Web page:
Przegląd Geograficzny (2024) vol. 96, iss. 1

Classifications of small towns in Poland – methodological approaches and their results

Jerzy Bański, Marcin Mazur, Damian Mazurek

Przegląd Geograficzny (2024) vol. 96, iss. 1, pp. 51-73 | Full text

The work detailed here sought to test out the methods underpinning three different classifications of small urban centres in Poland, as well as to offer a preliminary interpretation of the outcomes obtained. For the purposes of this study, the smaller urban centres being worked on are the settlement units that do enjoy town rights, but also have 20,000 inhabitants or fewer. As of 2022, Poland had 739 such localities, though real-life accessibility of statistical data in practice reduced the number researched to 722 (meeting the above criteria as of 2019).

A morphologically-based classification making reference to the country’s “Database of Topographic Objects” as regards land cover within the administrative boundaries of towns and cities was carried out, and it proved possible to distinguish the categories of “housing-estate”, industrial and R&R towns, as well as towns characterised by dichotomy. The classification applied two criteria that draw upon four variables: the cover of urbanised areas, the cover of areas of greenspace, the cover of residential areas, and the cover of industrial areas (see Fig. 1). Equally, a functional/morphological approach taken with the same database allowed for the identification – via an alternative method – of three main categories of small urban centre (i.e. the monofunctional, multifunctional or oligofunctional). The analysis here was subordinated to the land-use structure in regard to function served. The main functions identified in this way were: residential, industrial, service-related, agricultural, forest-related and other. The aim of the further part of the analysis of land-use structure by function served was to indicate those categories in a given town that were of markedly above-average significance.

A third, multi-criterion classification made simultaneous reference to conditioning of a structural, a location-related, and an administrative hierarchy-related nature. In analysing the role of particular components to the enterprise-branch structure in small urban centres, it was possible to arrive at a division into two core groups: of towns characterized by a specialised structure in which one element dominates (as with industrial or tourist centres, etc.), or of towns of multi-branch structure. Where locations of the centres were concerned, it was possible to draw a distinction between two key groups: of those with good access to centres further up the hierarchy (sub-regional, regional or central), or those located peripherally, and thus characterised by limited access to the more major centres in question. A third component of the multi-criterion classification concerned the relations pertaining between small urban centres and their surroundings, with these capable of being either local or supra-local. The outcome from the multi-criterion classification is the assignment of each small urban centre analysed to one of 8 three-element categories.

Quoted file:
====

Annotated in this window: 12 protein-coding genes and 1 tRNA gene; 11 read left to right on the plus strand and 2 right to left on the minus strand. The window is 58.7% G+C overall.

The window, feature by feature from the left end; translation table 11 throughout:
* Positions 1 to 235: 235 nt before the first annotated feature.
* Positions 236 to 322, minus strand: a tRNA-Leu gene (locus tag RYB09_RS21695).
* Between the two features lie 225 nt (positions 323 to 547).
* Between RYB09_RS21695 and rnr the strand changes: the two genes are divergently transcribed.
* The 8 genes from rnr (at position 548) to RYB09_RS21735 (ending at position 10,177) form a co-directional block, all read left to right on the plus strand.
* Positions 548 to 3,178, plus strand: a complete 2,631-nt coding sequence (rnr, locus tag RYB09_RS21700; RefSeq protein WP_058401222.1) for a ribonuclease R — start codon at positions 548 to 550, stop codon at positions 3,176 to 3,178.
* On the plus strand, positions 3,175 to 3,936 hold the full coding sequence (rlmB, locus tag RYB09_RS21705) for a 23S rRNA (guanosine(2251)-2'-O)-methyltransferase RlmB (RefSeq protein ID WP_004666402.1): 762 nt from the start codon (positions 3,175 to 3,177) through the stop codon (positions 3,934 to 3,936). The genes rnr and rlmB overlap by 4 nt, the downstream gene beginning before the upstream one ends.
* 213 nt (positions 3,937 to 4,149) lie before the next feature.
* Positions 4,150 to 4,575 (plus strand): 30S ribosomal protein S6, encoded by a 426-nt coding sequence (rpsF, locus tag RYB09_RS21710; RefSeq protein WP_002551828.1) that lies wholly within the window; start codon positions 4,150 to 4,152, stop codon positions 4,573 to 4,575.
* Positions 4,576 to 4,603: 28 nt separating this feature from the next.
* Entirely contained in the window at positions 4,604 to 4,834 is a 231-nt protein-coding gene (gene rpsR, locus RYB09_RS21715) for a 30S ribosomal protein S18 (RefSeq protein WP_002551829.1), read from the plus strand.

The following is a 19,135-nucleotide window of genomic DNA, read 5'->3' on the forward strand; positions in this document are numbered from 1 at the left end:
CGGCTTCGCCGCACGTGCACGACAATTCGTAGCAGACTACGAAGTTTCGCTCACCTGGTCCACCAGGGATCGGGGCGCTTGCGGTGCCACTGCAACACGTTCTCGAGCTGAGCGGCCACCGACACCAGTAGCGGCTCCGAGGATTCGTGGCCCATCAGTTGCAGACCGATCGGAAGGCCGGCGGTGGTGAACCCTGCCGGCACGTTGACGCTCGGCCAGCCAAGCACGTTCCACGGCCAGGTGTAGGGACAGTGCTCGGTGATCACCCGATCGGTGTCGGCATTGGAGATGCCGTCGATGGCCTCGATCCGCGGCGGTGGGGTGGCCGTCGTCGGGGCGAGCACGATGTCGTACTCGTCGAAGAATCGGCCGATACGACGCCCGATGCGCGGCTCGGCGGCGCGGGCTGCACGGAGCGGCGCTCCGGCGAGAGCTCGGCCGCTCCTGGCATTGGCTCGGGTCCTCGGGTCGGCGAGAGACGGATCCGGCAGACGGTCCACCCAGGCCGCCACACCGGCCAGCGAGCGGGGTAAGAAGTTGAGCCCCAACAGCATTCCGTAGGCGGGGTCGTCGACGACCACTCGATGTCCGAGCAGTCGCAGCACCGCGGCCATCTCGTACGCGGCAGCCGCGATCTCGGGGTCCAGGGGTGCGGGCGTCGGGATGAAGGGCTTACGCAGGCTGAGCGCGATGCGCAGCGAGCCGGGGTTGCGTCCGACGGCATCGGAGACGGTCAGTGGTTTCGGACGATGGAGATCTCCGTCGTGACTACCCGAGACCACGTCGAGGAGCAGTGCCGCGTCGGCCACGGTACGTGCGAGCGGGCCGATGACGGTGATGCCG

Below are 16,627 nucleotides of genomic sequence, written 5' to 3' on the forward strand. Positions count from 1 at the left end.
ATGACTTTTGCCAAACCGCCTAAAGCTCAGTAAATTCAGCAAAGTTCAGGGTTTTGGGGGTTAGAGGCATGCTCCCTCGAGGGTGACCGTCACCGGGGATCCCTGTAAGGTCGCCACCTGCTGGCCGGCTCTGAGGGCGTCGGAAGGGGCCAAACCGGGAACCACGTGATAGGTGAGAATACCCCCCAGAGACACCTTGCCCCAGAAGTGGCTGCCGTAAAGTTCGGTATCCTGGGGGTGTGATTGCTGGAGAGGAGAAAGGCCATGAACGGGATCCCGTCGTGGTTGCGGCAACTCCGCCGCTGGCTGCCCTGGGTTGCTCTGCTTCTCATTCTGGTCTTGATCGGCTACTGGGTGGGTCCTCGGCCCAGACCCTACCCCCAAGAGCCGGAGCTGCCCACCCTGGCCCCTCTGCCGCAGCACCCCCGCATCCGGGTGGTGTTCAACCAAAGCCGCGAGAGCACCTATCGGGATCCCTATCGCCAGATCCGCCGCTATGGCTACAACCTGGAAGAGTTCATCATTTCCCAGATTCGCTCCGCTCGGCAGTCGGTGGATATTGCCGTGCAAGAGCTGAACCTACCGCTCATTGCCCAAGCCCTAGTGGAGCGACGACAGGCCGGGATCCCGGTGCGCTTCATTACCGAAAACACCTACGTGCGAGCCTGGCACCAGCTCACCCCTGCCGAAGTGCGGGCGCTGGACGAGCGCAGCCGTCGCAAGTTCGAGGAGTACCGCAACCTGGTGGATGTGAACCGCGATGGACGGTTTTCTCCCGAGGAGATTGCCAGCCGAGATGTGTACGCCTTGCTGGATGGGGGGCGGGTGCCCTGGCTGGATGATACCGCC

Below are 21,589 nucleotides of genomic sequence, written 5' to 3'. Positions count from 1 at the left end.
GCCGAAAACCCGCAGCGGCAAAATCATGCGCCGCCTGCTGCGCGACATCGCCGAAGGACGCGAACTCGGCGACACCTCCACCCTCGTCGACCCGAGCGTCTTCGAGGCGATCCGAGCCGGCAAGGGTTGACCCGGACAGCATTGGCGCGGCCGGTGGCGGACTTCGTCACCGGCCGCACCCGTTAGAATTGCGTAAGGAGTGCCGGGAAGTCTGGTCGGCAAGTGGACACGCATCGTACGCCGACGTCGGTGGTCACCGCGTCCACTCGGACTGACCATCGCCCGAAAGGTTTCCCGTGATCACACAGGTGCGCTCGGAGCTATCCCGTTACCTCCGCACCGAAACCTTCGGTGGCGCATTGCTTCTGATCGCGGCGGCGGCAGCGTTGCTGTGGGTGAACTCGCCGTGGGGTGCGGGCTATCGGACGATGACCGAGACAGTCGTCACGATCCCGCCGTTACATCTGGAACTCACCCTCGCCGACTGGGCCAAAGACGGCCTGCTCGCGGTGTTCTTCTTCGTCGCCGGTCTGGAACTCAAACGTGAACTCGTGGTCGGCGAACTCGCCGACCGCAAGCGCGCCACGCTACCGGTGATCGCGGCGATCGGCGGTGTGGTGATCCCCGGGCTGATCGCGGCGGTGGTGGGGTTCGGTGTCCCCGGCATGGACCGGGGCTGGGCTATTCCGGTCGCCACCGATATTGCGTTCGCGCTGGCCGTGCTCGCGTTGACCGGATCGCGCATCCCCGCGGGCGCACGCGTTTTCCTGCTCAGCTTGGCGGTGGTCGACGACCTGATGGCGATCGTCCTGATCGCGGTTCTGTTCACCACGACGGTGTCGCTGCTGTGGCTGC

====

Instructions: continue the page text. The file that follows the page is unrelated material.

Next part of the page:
Irrespective of the approach adopted, work on the systematics of small urban centres in Poland always leads to certain “rules” of distribution being identified. This reflects the way in which their development is very much conditioned by a particular location and its history. It is reasonable to assume that, in the case of those centres linked more closely with their immediate surroundings than with global networks of interdependence, it is endogenous conditioning and the way this links up with a location as defined precisely that plays a particularly key role. Depending on the specifics of the given subject matter or dimension characterising a given classification, a leading role might still be played by various different kinds of conditioning, and we could be dealing with various spatial “regularities”.

This study’s deployment of three core methods of classifying small urban centres allowed for wide-ranging analysis regarding the regularities by which such localities in Poland are distributed. It is also made easier to interpret the distribution that can be noted. A further research step might involve the cross-analysis of this paper’s three different attempts at classification – with this likely to offer new conclusions from regional analysis of the differentiation present among the studied towns.

Keywords: small towns, classification, spatial differentiation, socio-economic functions, Poland

Jerzy Bański [], Instytut Geografii i Przestrzennego Zagospodarowania im. S. Leszczyckiego PAN; Uniwersytet Jana Kochanowskiego, Instytut Geografii i Nauk o Środowisku
Marcin Mazur [], Instytut Geografii i Przestrzennego Zagospodarowania im. S. Leszczyckiego PAN
Damian Mazurek [], Instytut Geografii i Przestrzennego Zagospodarowania im. S. Leszczyckiego PAN


APA: Bański, J., Mazur, M., & Mazurek, D. (2024). Klasyfikacje małych miast w Polsce – ujęcia metodologiczne i ich rezultaty. Przegląd Geograficzny, 96(1), 51-73.

MLA: Bański, Jerzy, et al. "Klasyfikacje małych miast w Polsce – ujęcia metodologiczne i ich rezultaty". Przegląd Geograficzny, vol. 96, no. 1, 2024, pp. 51-73.

Chicago: Bański, Jerzy, Mazur, Marcin and Mazurek, Damian. "Klasyfikacje małych miast w Polsce – ujęcia metodologiczne i ich rezultaty". Przegląd Geograficzny 96, no. 1 (2024): 51-73.

Harvard: Bański, J., Mazur, M., & Mazurek, D. 2024. "Klasyfikacje małych miast w Polsce – ujęcia metodologiczne i ich rezultaty". Przegląd Geograficzny, vol. 96, no. 1, pp. 51-73.